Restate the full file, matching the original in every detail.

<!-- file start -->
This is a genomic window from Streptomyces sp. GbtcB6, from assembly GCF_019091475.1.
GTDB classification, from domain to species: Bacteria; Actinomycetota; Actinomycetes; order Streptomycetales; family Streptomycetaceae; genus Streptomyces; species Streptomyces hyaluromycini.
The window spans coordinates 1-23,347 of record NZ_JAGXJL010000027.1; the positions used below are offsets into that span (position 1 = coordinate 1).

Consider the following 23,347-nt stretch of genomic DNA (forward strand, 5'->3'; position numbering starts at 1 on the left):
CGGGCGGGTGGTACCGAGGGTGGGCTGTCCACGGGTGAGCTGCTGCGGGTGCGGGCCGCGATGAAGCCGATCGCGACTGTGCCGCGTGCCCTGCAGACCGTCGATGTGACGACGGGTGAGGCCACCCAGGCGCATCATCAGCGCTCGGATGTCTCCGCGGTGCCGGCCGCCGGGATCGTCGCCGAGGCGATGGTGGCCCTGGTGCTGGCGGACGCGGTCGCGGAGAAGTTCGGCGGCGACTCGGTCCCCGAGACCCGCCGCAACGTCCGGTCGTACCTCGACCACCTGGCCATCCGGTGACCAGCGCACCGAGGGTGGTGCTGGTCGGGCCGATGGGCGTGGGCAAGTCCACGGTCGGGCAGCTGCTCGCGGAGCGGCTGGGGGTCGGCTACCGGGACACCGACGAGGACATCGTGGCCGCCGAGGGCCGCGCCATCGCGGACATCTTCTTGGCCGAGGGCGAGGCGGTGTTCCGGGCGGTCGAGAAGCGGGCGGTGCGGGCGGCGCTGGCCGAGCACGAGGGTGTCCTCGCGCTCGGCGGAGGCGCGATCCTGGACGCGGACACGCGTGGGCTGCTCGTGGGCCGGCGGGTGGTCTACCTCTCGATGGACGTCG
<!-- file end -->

This is a genomic window from Streptomyces sp. GbtcB6, from assembly GCF_019091475.1.
GTDB classification, from domain to species: Bacteria; Actinomycetota; Actinomycetes; order Streptomycetales; family Streptomycetaceae; genus Streptomyces; species Streptomyces hyaluromycini.
The window spans coordinates 1-23,347 of record NZ_JAGXJL010000027.1; the positions used below are offsets into that span (position 1 = coordinate 1).

Consider the following 23,347-nt stretch of genomic DNA (forward strand, 5'->3'; position numbering starts at 1 on the left):
CGGGCGGGTGGTACCGAGGGTGGGCTGTCCACGGGTGAGCTGCTGCGGGTGCGGGCCGCGATGAAGCCGATCGCGACTGTGCCGCGTGCCCTGCAGACCGTCGATGTGACGACGGGTGAGGCCACCCAGGCGCATCATCAGCGCTCGGATGTCTCCGCGGTGCCGGCCGCCGGGATCGTCGCCGAGGCGATGGTGGCCCTGGTGCTGGCGGACGCGGTCGCGGAGAAGTTCGGCGGCGACTCGGTCCCCGAGACCCGCCGCAACGTCCGGTCGTACCTCGACCACCTGGCCATCCGGTGACCAGCGCACCGAGGGTGGTGCTGGTCGGGCCGATGGGCGTGGGCAAGTCCACGGTCGGGCAGCTGCTCGCGGAGCGGCTGGGGGTCGGCTACCGGGACACCGACGAGGACATCGTGGCCGCCGAGGGCCGCGCCATCGCGGACATCTTCTTGGCCGAGGGCGAGGCGGTGTTCCGGGCGGTCGAGAAGCGGGCGGTGCGGGCGGCGCTGGCCGAGCACGAGGGTGTCCTCGCGCTCGGCGGAGGCGCGATCCTGGACGCGGACACGCGTGGGCTGCTCGTGGGCCGGCGGGTGGTCTACCTCTCGATGGACGTCG